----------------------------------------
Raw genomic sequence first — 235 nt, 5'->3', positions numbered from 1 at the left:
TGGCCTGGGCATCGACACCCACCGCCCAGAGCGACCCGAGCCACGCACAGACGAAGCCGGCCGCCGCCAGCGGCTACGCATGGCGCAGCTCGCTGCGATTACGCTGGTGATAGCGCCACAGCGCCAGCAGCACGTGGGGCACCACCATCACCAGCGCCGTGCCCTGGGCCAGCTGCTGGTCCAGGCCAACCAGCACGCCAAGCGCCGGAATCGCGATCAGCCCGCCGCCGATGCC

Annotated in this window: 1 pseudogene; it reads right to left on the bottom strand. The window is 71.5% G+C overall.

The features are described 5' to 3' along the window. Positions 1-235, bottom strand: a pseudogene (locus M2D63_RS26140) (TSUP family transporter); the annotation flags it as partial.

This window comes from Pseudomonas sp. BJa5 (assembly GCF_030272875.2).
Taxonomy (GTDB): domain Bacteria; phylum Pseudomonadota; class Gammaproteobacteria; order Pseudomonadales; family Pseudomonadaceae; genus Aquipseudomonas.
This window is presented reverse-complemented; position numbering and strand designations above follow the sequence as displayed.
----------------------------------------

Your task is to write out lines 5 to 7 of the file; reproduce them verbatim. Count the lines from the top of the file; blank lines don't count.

This window comes from Pseudomonas sp. BJa5 (assembly GCF_030272875.2).
Taxonomy (GTDB): domain Bacteria; phylum Pseudomonadota; class Gammaproteobacteria; order Pseudomonadales; family Pseudomonadaceae; genus Aquipseudomonas.
This window is presented reverse-complemented; position numbering and strand designations above follow the sequence as displayed.